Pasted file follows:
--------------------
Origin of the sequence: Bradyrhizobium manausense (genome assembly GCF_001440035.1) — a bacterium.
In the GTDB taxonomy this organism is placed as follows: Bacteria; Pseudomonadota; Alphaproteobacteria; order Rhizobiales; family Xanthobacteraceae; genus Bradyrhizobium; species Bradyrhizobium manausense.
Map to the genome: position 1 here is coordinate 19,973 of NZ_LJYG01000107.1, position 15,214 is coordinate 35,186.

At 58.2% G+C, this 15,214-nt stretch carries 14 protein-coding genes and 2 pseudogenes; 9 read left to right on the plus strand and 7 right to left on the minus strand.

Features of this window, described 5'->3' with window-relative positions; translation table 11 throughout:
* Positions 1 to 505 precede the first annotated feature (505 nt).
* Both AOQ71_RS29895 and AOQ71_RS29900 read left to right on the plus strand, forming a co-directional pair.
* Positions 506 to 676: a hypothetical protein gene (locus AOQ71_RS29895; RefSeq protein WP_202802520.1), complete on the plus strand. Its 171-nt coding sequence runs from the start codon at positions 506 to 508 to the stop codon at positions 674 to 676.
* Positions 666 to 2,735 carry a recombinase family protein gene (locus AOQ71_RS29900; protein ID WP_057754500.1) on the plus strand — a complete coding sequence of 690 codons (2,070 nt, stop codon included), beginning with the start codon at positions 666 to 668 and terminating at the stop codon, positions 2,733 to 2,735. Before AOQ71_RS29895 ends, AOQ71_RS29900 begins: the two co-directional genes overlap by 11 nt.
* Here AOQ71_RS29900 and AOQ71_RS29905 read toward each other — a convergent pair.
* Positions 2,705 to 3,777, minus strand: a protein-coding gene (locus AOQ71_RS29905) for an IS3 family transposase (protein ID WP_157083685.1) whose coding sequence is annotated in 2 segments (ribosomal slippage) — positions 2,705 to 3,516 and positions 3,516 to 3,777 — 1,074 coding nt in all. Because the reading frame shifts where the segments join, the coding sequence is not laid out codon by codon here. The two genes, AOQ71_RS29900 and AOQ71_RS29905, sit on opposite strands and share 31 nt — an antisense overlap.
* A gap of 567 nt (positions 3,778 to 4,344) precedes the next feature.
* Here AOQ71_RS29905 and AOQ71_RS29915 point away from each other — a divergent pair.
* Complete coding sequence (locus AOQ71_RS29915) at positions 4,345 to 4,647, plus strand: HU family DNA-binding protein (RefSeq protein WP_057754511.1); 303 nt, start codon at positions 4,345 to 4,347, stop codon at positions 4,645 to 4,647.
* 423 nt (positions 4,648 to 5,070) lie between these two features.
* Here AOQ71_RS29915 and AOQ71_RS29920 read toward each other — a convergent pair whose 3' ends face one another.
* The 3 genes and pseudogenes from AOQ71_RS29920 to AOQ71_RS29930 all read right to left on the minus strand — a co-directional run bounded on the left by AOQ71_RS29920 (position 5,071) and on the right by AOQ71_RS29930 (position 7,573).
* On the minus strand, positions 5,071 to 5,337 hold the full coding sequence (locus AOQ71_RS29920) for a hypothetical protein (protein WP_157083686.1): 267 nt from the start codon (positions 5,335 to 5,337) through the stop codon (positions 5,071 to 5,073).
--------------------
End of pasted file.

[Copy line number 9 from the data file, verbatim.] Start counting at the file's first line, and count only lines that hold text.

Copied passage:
* Positions 666 to 2,735 carry a recombinase family protein gene (locus AOQ71_RS29900; protein ID WP_057754500.1) on the plus strand — a complete coding sequence of 690 codons (2,070 nt, stop codon included), beginning with the start codon at positions 666 to 668 and terminating at the stop codon, positions 2,733 to 2,735. Before AOQ71_RS29895 ends, AOQ71_RS29900 begins: the two co-directional genes overlap by 11 nt.